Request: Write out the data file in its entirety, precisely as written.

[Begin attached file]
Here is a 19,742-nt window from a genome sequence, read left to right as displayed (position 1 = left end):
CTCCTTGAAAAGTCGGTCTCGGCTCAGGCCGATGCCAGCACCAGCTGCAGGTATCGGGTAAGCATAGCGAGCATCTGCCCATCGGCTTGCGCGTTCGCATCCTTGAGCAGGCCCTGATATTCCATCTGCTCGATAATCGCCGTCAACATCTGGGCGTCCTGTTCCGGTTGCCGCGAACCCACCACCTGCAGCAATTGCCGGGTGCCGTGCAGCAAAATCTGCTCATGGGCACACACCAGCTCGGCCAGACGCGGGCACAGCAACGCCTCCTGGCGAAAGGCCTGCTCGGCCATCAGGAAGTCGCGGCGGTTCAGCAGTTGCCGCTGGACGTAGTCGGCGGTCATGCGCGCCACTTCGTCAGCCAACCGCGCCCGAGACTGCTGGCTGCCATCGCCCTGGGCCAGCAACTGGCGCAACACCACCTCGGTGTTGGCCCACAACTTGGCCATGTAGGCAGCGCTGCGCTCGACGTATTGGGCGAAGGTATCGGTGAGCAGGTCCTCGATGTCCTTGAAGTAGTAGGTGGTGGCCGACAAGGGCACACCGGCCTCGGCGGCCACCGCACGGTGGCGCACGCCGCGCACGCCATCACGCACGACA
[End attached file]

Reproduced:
Here is a 19,742-nt window from a genome sequence, read left to right as displayed (position 1 = left end):
CTCCTTGAAAAGTCGGTCTCGGCTCAGGCCGATGCCAGCACCAGCTGCAGGTATCGGGTAAGCATAGCGAGCATCTGCCCATCGGCTTGCGCGTTCGCATCCTTGAGCAGGCCCTGATATTCCATCTGCTCGATAATCGCCGTCAACATCTGGGCGTCCTGTTCCGGTTGCCGCGAACCCACCACCTGCAGCAATTGCCGGGTGCCGTGCAGCAAAATCTGCTCATGGGCACACACCAGCTCGGCCAGACGCGGGCACAGCAACGCCTCCTGGCGAAAGGCCTGCTCGGCCATCAGGAAGTCGCGGCGGTTCAGCAGTTGCCGCTGGACGTAGTCGGCGGTCATGCGCGCCACTTCGTCAGCCAACCGCGCCCGAGACTGCTGGCTGCCATCGCCCTGGGCCAGCAACTGGCGCAACACCACCTCGGTGTTGGCCCACAACTTGGCCATGTAGGCAGCGCTGCGCTCGACGTATTGGGCGAAGGTATCGGTGAGCAGGTCCTCGATGTCCTTGAAGTAGTAGGTGGTGGCCGACAAGGGCACACCGGCCTCGGCGGCCACCGCACGGTGGCGCACGCCGCGCACGCCATCACGCACGACA